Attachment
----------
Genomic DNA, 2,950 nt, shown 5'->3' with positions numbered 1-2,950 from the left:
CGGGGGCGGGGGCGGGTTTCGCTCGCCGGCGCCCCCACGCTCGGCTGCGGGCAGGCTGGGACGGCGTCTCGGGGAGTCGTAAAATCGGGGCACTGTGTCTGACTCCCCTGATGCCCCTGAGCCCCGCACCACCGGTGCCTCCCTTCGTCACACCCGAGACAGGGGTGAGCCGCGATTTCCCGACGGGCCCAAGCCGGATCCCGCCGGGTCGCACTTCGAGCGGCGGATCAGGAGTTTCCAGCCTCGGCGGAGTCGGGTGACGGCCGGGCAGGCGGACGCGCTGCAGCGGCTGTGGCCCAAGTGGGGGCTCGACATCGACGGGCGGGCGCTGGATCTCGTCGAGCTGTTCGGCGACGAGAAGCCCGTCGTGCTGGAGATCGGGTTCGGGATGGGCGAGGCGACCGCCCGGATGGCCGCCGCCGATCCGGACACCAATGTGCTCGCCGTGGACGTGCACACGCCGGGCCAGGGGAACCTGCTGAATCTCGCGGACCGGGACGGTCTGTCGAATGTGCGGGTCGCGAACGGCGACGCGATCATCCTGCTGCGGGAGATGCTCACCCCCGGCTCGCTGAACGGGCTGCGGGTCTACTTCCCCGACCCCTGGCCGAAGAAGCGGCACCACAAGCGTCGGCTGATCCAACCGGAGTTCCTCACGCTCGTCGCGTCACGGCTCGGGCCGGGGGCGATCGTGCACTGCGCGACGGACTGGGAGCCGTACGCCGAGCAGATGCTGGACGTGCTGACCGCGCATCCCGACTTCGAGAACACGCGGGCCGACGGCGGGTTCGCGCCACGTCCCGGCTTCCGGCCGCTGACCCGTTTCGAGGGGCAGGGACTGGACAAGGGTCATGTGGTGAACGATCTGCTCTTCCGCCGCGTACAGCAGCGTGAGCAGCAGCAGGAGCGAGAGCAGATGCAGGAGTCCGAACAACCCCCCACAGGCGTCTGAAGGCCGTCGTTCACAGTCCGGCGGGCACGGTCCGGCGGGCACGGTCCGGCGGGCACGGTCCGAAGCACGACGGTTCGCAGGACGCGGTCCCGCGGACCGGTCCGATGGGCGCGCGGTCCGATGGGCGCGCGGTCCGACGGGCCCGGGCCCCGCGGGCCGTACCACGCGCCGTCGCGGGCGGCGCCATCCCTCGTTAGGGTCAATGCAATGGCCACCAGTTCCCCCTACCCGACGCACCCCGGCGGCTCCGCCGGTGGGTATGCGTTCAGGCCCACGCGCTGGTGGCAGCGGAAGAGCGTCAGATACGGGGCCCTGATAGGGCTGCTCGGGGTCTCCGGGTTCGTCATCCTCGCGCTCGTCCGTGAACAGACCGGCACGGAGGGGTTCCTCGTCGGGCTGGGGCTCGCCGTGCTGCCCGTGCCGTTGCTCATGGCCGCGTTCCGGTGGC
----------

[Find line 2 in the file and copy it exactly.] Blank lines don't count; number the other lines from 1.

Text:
CGGGGGCGGGGGCGGGTTTCGCTCGCCGGCGCCCCCACGCTCGGCTGCGGGCAGGCTGGGACGGCGTCTCGGGGAGTCGTAAAATCGGGGCACTGTGTCTGACTCCCCTGATGCCCCTGAGCCCCGCACCACCGGTGCCTCCCTTCGTCACACCCGAGACAGGGGTGAGCCGCGATTTCCCGACGGGCCCAAGCCGGATCCCGCCGGGTCGCACTTCGAGCGGCGGATCAGGAGTTTCCAGCCTCGGCGGAGTCGGGTGACGGCCGGGCAGGCGGACGCGCTGCAGCGGCTGTGGCCCAAGTGGGGGCTCGACATCGACGGGCGGGCGCTGGATCTCGTCGAGCTGTTCGGCGACGAGAAGCCCGTCGTGCTGGAGATCGGGTTCGGGATGGGCGAGGCGACCGCCCGGATGGCCGCCGCCGATCCGGACACCAATGTGCTCGCCGTGGACGTGCACACGCCGGGCCAGGGGAACCTGCTGAATCTCGCGGACCGGGACGGTCTGTCGAATGTGCGGGTCGCGAACGGCGACGCGATCATCCTGCTGCGGGAGATGCTCACCCCCGGCTCGCTGAACGGGCTGCGGGTCTACTTCCCCGACCCCTGGCCGAAGAAGCGGCACCACAAGCGTCGGCTGATCCAACCGGAGTTCCTCACGCTCGTCGCGTCACGGCTCGGGCCGGGGGCGATCGTGCACTGCGCGACGGACTGGGAGCCGTACGCCGAGCAGATGCTGGACGTGCTGACCGCGCATCCCGACTTCGAGAACACGCGGGCCGACGGCGGGTTCGCGCCACGTCCCGGCTTCCGGCCGCTGACCCGTTTCGAGGGGCAGGGACTGGACAAGGGTCATGTGGTGAACGATCTGCTCTTCCGCCGCGTACAGCAGCGTGAGCAGCAGCAGGAGCGAGAGCAGATGCAGGAGTCCGAACAACCCCCCACAGGCGTCTGAAGGCCGTCGTTCACAGTCCGGCGGGCACGGTCCGGCGGGCACGGTCCGGCGGGCACGGTCCGAAGCACGACGGTTCGCAGGACGCGGTCCCGCGGACCGGTCCGATGGGCGCGCGGTCCGATGGGCGCGCGGTCCGACGGGCCCGGGCCCCGCGGGCCGTACCACGCGCCGTCGCGGGCGGCGCCATCCCTCGTTAGGGTCAATGCAATGGCCACCAGTTCCCCCTACCCGACGCACCCCGGCGGCTCCGCCGGTGGGTATGCGTTCAGGCCCACGCGCTGGTGGCAGCGGAAGAGCGTCAGATACGGGGCCCTGATAGGGCTGCTCGGGGTCTCCGGGTTCGTCATCCTCGCGCTCGTCCGTGAACAGACCGGCACGGAGGGGTTCCTCGTCGGGCTGGGGCTCGCCGTGCTGCCCGTGCCGTTGCTCATGGCCGCGTTCCGGTGGC